(reposted from www.tsalliance.org)

Tuberous sclerosis complex (TSC) is a genetic disorder that causes tumors to form in many different organs, primarily in the brain, eyes, heart, kidney, skin and lungs. You will see it referred to both as tuberous sclerosis (TS) and tuberous sclerosis complex (TSC). The term TSC is used in scientific literature to distinguish tuberous sclerosis complex from Tourette's syndrome. 

The disease affects some people severely, while others are so mildly affected that it often goes undiagnosed. Some people with TSC experience developmental delay, mental retardation and autism. However, there are also many people with TSC living independent, healthy lives who enjoy challenging professions such as doctors, lawyers, educators and researchers.

How many people have TSC?

At least two children born each day will have tuberous sclerosis complex. Current estimates place tuberous sclerosis complex-affected births at one in 6,000. Nearly 1 million people worldwide are known to have TSC, with approximately 50,000 in the United States. There are many undiagnosed cases due to the obscurity of the disease and the mild form symptoms may take in some people. TSC is as common as ALS (Lou Gehrig's Disease) but virtually unknown by the general population.

How does a person develop TSC?

Tuberous sclerosis complex is transmitted either through genetic inheritance or as a spontaneous genetic mutation. Children have a 50 percent chance of inheriting TSC if one of their parents has this condition. At this point, only one-third of TSC cases are known to be inherited. The other two-thirds are believed to be a result of spontaneous mutation. The cause of these mutations is still a mystery.

If a parent has a mild form of TSC, will their child with TSC also be mildly affected?

People with mild cases of tuberous sclerosis complex can produce a child who is more severely affected. In fact, some people are so mildly affected that they may only find out they also have TSC after their more severely affected child receives a diagnosis of TSC.

How is TSC diagnosed?

Diagnosis of tuberous sclerosis complex is currently made after the following tests are performed: a brain MRI or CT Scan, renal ultrasound, echocardiogram of the heart, EKG, eye exam and a Wood's Lamp evaluation of the skin.  Genetic testing is another tool used by doctors and genetic counselors. Molecular genetic testing is available for many inherited diseases. There are three primary uses for this DNA testing: 1) confirmation of diagnosis made on clinical grounds; 2) ease of testing for other at-risk family members; and 3) prenatal diagnosis. For additional information about the genetic test for TSC, please contact Athena Diagnostics at (800) 394-4493 or visit www.athenadiagnostics.com.

What genes are responsible for TSC?

Two genes have been identified that can cause tuberous sclerosis complex. Only one of the genes needs to be affected for TSC to be present. The TSC1 gene is located on chromosome 9 and is called the hamartin gene. The other gene, TSC2, is located on chromosome 16 and is called the tuberin gene. Researchers are now trying to determine what these genes do and how a defect in these genes causes tuberous sclerosis complex.

How can so many different organs be affected by TSC?

Both the TSC1 and TSC2 genes are believed to suppress tumor growth in the body. When either of these genes are defective, tumors are not suppressed and tuberous sclerosis complex results. The genes also play a role in the early fetal development of the brain and skin.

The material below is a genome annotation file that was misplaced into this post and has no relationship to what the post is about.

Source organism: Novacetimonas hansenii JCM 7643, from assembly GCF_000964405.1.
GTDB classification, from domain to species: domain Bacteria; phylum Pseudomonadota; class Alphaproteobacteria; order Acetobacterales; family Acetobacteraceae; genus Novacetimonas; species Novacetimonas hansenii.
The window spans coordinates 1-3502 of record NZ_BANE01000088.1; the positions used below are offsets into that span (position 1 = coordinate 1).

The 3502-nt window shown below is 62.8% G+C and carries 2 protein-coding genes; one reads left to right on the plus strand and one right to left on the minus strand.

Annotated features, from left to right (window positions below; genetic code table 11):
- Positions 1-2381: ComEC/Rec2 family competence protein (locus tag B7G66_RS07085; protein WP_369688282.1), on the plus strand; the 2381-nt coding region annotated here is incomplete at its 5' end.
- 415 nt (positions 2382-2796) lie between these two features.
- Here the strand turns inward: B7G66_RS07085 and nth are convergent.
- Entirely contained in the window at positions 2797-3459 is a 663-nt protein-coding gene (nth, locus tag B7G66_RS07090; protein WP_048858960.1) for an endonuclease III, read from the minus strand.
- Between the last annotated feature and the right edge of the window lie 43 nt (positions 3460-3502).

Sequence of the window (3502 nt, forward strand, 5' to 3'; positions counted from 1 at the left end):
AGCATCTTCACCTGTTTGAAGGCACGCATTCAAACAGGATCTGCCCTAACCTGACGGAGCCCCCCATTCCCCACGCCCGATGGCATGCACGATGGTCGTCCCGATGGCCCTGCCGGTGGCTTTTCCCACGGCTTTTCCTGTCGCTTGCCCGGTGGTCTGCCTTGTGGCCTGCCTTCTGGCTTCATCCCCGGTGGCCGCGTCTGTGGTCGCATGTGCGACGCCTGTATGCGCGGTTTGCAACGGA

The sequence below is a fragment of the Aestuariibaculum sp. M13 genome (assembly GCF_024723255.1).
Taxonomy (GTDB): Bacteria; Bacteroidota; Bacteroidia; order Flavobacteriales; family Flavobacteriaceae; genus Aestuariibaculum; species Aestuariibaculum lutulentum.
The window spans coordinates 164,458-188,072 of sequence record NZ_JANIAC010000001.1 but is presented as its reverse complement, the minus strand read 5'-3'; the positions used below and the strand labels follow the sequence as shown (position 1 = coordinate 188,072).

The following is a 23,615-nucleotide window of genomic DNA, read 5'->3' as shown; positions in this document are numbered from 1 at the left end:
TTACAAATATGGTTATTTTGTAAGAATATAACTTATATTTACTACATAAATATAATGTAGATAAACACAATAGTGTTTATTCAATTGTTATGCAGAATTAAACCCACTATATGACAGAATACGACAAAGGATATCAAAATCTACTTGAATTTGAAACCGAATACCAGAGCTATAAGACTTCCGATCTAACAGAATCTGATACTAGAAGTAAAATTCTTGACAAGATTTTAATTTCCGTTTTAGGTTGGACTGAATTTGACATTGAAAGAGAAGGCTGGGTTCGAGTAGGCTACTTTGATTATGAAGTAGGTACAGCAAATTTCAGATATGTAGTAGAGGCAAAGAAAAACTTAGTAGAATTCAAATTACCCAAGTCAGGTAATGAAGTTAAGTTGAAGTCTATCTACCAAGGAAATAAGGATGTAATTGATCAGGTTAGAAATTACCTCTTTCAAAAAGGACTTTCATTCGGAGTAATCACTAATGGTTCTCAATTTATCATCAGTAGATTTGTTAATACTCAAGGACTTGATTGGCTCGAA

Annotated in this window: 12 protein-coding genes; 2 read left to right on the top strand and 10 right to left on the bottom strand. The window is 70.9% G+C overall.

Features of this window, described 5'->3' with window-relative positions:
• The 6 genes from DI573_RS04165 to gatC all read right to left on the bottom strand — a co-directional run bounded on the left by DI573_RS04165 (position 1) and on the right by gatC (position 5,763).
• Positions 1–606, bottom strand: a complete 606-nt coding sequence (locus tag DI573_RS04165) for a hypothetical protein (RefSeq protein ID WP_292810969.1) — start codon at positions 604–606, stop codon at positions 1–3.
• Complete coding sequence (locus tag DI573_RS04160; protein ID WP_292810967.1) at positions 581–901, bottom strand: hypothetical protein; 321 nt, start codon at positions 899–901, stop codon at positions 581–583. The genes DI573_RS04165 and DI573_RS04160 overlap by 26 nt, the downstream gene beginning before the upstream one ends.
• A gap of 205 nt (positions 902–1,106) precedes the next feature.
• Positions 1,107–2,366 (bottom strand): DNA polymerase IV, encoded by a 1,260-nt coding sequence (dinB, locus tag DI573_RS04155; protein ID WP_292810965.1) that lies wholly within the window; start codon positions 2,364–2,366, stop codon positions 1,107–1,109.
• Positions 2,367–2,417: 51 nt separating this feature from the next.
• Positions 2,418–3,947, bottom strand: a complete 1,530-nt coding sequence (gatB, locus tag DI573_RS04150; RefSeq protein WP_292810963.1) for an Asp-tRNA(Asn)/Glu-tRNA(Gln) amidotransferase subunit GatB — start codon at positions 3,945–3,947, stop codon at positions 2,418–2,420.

Are the tumors cancerous?

The tumors resulting from tuberous sclerosis complex are non-cancerous, but may still cause serious problems. Tumors that grow in the brain can block the flow of cerebral spinal fluid in the spaces (ventricles) in the brain. This can lead to behavior changes, nausea, headaches or a number of other symptoms. In the heart, the tumors are usually at their largest at birth, and then decrease in size as the individual gets older. These heart tumors, called cardiac rhabdomyomas, can cause problems at birth if they are blocking the flow of blood or causing severe arrhythmia problems. The tumors in the eyes are not as common, but can present problems if they grow and block too much of the retina. The tumors in the kidney (renal angiomyolipoma) can become so large they eventually take over all of the normal kidney function. In the past, the patient was left until they developed kidney failure. Today, doctors are more aggressive and remove individual tumors before they get too large and compromise healthy kidney tissue. Very rarely (less than 2 percent of) individuals with TSC develop malignant (cancerous) kidney tumors.

What is the normal life expectancy of an individual with TSC?

Most people with TSC will live a normal life span. There can be complications in some organs such as the kidneys and brain that can lead to severe difficulties and even death if left untreated. To reduce these dangers, people with TSC should be monitored throughout their life by their physician for potential complications. Thanks to research findings and improved medical therapies, people with tuberous sclerosis complex can expect improved health care.

Since there is no cure, what can be done?

Early intervention is helping to overcome developmental delays. Advancements in research are bringing new and improved therapeutic options. Surgery to remove tumors or stop tumor growth is helping to preserve the function of affected organs. Technology is pinpointing the exact portions of the brain stimulating seizures and creating new therapies to help control seizures.

In the Fall of 2010, the FDA approved the first treatment for an indication of TSC, specifically to treat SEGAs.  Ongoing clinical trials may lead to other new therapies in the future.

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